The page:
The federal death penalty has returned. Once, while I was in prison, I saw a man talk to a man on death row. The first man had no idea his friend would be executed. He asked, “When are you coming home?” The silence that followed has never left me. Martín Espada’s poem says that Bartolomeo Vanzetti was more than whatever the state chose to execute him for. This is the poem that asks us if it’s OK to name the date we’ll murder and bury another. Selected by Reginald Dwayne Betts

I Now Pronounce You Dead

By Martín Espada
for Sacco and Vanzetti, executed August 23, 1927

On the night of his execution, Bartolomeo Vanzetti, immigrant
from Italia, fishmonger, anarchist, shook the hand of Warden Hendry
and thanked him for everything. I wish to forgive some people for what
they are now doing to me, said Vanzetti, blindfolded, strapped down
to the chair that would shoot two thousand volts through his body.

The warden’s eyes were wet. The warden’s mouth was dry. The warden
heard his own voice croak: Under the law I now pronounce you dead.
No one could hear him. With the same hand that shook the hand
of Bartolomeo Vanzetti, Warden Hendry of Charlestown Prison
waved at the executioner, who gripped the switch to yank it down.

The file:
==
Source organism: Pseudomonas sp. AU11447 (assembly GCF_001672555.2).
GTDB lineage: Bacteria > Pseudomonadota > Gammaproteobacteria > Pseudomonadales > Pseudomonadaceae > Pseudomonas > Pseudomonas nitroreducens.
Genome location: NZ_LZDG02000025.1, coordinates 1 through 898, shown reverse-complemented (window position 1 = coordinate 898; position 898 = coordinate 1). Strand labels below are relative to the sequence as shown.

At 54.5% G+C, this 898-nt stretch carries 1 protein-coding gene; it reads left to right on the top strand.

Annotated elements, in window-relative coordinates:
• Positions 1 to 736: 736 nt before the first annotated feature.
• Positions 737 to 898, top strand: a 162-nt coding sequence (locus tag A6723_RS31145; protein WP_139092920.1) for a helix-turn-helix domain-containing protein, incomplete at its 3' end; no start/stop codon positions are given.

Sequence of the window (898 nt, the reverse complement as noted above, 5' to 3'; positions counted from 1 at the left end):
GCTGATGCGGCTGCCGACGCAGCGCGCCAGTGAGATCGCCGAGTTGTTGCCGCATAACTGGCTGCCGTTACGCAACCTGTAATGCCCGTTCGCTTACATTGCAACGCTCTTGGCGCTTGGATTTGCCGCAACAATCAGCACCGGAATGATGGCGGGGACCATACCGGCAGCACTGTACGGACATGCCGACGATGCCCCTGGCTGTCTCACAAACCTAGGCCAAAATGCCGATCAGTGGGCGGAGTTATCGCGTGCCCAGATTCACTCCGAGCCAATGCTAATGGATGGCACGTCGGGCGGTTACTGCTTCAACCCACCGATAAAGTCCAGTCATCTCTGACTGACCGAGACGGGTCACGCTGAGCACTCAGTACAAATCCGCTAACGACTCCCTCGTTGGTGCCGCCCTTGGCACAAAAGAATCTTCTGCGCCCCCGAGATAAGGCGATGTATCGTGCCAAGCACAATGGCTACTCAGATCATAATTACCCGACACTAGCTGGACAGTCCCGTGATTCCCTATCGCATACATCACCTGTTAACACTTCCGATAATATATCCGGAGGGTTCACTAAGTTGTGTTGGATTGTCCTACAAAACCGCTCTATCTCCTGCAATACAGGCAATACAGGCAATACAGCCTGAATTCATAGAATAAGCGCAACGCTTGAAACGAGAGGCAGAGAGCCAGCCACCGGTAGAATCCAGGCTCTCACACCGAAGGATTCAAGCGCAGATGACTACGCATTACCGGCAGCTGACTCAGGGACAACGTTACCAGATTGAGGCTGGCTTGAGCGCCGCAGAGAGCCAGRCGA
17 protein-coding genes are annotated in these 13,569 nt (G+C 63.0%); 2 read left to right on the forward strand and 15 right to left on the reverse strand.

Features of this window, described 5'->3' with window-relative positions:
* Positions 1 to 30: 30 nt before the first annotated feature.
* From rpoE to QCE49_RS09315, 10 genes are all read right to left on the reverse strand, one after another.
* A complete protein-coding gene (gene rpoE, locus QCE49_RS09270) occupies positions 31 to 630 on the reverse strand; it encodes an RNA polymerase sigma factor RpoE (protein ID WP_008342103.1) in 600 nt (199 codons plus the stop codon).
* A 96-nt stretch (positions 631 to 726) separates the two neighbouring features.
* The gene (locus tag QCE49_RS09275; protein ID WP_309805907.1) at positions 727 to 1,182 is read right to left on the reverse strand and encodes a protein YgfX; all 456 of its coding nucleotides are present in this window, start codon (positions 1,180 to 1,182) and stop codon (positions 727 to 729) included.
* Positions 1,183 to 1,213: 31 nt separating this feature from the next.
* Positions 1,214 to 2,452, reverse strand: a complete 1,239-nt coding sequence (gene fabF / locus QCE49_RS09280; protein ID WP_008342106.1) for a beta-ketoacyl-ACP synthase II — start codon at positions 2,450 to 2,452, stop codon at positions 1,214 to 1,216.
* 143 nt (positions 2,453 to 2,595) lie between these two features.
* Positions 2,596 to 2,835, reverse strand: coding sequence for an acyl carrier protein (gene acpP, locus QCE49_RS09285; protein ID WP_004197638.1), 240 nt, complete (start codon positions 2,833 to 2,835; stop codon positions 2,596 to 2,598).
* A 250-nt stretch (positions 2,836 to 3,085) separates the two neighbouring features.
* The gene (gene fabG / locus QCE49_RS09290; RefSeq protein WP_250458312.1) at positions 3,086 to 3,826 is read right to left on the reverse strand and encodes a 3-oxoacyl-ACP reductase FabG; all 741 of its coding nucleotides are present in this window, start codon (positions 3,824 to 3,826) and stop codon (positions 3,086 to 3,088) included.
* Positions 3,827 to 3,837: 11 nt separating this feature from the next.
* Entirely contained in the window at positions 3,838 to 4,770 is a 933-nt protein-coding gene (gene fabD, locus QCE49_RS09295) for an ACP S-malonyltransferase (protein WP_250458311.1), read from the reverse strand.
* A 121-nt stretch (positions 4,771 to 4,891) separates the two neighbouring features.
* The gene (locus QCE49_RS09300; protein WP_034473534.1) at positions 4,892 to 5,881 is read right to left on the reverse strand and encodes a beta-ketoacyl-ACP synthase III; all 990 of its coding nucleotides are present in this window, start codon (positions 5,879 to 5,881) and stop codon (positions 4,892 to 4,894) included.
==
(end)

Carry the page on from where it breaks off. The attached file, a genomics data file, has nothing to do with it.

The walls of Charlestown Prison are gone, to ruin, to dust, to mist.
Where the prison stood there is a school; in the hallways, tongues
speak the Spanish of the Dominican, the Portuguese of Cabo Verde,
the Creole of Haiti. No one can hear the last words of Vanzetti,
or the howl of thousands on Boston Common when they knew.

After midnight, at the hour of the execution, Warden Hendry
sits in the cafeteria, his hand shaking as if shocked, rice flying off
his fork, so he cannot eat no matter how the hunger feeds on him,
muttering the words that only he can hear: I now pronounce you dead.

Illustration by R. O. Blechman

Reginald Dwayne Betts is a poet and lawyer. He created the Million Book Project, an initiative to curate microlibraries and install them in prisons across the country. His latest collection of poetry, “Felon,” explores the post-incarceration experience. In 2019, he won a National Magazine Award in Essays and Criticism for his article in The Times Magazine about his journey from teenage carjacker to aspiring lawyer. Martín Espada, a former tenant lawyer, is a professor of English at the University of Massachusetts, Amherst. He has published more than a dozen books of poetry, including the just-released “Floaters” (W.W. Norton).

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